I became a father before I ever became a son. My parents had struggled to conceive a child for years, but they were certain they wanted to raise a family. Even with the interminable despair and human failure that plagues our species all over, reproduction to them was validation of hope for the world, and on a personal level, it would lead to so many new experiences they couldn’t bear to miss out on. After many unsuccessful attempts and exhausting all the hippie mumbo jumbo they could stand, at the ripe old age of 42, my mother found the one doctor who could successfully tame the rhino and extract safely from his horn the most powerful fertility drug from either side of the Yahtzee River. Detrimental side effects ran rampant, from simple leprosy to intense bouts of uncontrollable ear wiggling, but to her there were no real alternative. She slurped down the ivory’s cellulose, sang the Lion King song, the one with the “Z-Zegna” or something, and instantly she could feel the life brewing within.
Three months later, she found out there was not one, not two, but two feti growing inside her.
My twin sister Melanie was the one sharing in the safety of the belly with me, and I couldn’t have been happier to have her as a wombmate. We became close, as you might expect, and no cabin fever was ever felt in our pre-natal home. She taught me so much, from why certain audience members are compelled to yell out during a stand up set, to how to gauge the ripeness of an avocado. And I made her laugh. I still don’t know how she fell so hard for my caustic wit and Hedbergesque approach to my surroundings, but I do know the laughter was real, and so was the feeling bubbling inside us both. Growing together, physically and emotionally, we fell in love. We knew outside of our cocoon it was taboo for siblings to be together in this manner, but to us, in here, it was us. We connected on a level I’d never known and would never know with another. After several blissful weeks, we discussed the possibility of bringing a child of our own into the world, and the pros managed to overwhelm any con that stepped up to the plate.
One night, after just the right balance of Tennessee whiskeys and amniotic fluid, Mel and I embraced, twirling synchronously in the embryonic sac, staring deep into each other’s still underdeveloped eyes, until my seed was planted in her. Two weeks later, Mel was with child, and so we began our journey into parenthood. She found some old parenting books and obsessed over her diet, and I waited expectantly, wondering what our future would bring. We were all growing so rapidly, running out of previous floating space by the day. It became clear that today, well, today is going to be our birth day. I barely notice my mother’s water break, but I know the distinct whooshing sound when I hear it, and I’m able to make out her and our father gathering their pre-packed hospital bag and rush off to get us out of there. We get excited, knowing we’ll soon be able to see the world as it’s intended, and do it together.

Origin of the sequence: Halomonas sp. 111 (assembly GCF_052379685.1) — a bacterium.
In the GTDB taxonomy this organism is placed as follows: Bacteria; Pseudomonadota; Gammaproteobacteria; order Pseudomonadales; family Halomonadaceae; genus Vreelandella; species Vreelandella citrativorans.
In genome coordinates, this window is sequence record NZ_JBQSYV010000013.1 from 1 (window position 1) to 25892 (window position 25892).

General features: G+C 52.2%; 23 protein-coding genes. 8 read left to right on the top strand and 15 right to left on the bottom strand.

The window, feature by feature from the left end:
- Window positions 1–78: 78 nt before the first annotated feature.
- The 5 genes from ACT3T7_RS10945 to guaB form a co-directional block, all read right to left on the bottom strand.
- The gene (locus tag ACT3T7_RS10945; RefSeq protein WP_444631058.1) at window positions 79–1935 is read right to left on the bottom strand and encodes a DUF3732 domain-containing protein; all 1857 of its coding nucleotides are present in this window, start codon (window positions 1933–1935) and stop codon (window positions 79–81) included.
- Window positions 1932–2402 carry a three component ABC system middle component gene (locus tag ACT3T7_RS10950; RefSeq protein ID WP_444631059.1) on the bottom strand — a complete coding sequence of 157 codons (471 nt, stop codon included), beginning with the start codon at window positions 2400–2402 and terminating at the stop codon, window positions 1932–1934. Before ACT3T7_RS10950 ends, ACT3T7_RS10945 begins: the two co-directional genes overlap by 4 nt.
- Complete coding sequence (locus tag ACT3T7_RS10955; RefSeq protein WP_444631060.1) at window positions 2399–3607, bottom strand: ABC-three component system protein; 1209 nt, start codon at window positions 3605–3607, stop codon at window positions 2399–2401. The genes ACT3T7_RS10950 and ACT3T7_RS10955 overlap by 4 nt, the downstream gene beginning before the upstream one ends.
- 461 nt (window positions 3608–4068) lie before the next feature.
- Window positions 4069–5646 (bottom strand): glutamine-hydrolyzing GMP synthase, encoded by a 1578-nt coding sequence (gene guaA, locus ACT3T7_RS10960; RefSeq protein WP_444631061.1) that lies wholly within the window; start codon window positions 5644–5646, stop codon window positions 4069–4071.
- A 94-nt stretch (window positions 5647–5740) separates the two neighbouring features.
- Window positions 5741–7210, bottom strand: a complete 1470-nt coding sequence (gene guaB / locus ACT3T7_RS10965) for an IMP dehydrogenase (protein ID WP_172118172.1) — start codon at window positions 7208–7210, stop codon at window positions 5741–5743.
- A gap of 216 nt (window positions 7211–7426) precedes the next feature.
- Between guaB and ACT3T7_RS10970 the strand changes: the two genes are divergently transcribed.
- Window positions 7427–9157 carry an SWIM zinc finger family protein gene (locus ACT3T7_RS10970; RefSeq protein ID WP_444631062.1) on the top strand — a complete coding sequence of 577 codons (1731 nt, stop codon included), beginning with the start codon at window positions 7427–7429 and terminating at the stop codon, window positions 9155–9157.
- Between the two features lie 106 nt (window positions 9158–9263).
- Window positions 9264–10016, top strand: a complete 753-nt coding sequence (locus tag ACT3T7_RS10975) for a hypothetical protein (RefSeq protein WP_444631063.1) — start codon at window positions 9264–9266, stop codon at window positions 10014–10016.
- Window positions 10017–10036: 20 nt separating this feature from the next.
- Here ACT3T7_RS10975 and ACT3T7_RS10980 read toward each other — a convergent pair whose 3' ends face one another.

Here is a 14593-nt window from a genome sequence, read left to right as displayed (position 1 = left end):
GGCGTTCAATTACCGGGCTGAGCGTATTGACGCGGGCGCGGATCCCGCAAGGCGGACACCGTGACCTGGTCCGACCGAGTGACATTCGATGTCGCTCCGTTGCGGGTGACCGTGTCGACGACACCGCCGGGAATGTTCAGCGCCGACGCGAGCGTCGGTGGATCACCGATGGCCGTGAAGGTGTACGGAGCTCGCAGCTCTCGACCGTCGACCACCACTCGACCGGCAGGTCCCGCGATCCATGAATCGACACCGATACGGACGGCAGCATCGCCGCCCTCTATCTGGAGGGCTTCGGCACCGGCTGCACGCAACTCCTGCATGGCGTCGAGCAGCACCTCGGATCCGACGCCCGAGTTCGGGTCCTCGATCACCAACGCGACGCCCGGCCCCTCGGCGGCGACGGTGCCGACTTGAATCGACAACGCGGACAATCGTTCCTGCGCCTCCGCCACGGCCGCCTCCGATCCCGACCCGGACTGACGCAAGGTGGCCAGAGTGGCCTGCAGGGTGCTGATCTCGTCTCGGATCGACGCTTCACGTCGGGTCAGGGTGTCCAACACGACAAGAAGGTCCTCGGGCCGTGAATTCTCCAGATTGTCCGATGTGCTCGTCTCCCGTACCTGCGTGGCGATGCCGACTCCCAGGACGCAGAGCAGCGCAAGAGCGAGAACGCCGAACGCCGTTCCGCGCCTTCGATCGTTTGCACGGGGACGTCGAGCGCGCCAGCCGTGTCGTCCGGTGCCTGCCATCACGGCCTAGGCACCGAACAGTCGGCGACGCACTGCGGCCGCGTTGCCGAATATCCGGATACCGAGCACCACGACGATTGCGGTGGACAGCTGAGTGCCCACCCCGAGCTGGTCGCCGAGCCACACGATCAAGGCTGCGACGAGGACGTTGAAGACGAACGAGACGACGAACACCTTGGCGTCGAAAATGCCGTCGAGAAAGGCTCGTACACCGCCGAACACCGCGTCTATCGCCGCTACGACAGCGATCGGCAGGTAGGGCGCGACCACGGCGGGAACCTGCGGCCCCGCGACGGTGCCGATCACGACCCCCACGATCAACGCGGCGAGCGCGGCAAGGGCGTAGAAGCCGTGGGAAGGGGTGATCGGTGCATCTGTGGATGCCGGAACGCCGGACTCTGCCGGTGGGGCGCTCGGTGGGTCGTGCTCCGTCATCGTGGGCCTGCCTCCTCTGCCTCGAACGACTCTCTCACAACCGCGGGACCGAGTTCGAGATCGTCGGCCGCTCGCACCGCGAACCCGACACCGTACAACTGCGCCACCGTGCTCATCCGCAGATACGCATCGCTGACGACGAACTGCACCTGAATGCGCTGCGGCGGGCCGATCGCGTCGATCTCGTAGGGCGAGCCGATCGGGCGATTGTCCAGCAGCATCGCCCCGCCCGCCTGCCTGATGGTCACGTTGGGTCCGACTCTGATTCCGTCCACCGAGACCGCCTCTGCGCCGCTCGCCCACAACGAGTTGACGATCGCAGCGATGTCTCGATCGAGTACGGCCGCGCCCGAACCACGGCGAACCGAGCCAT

Mel, in the downswing of her orbit, is the first to crawl her way out. Our mother’s screeching voice echoes through her body, a forced cacophony that instills in me a definite first crystallized memory. As she pushes her first-born child out of her body, I take in the moment to reflect on how quickly life can change, suddenly nostalgic for the day when half of me was gushing out of my father, tubing through a seemingly infinite fallopian conduit, searching for my bulbous other half in our mother’s uterus. Lost in my own head, I fail to realize that the stress of being born has caused Mel to go into labour as well, and suddenly, in my first glimpse of the real world, I see that my son Rodney is already there.
In all the commotion, nobody noticed that, while Mel and then Rodney were born in the waning hours of February 28th, I never fully emerged until February 29th. I’d always hoped to be born on the leap day, but I didn’t expect it to happen like this. When I turn one, my son will already be four. When I’m eight, he’ll be almost fifty. Before you know it, he’s going to be a decorated army general on his retirement day, basking in his ability to age gracefully along with the other humans and playing footsies with his daughter’s husband under the kids table. But here in the past I will remain, a lowly cobbler, forced to sell my own body into slavery after becoming addicted to the new kind of heroin, the really good kind.
And that’s why you should never be older than your dad.
[Editor’s note: Somehow, the author’s only hesitation in publishing this one is that the tense changes at several distinct points. But to be honest, I feel like those decisions are useful in properly segmenting the story. I might have kept this one private because of that pre-natal incest, but what the hell do I know…]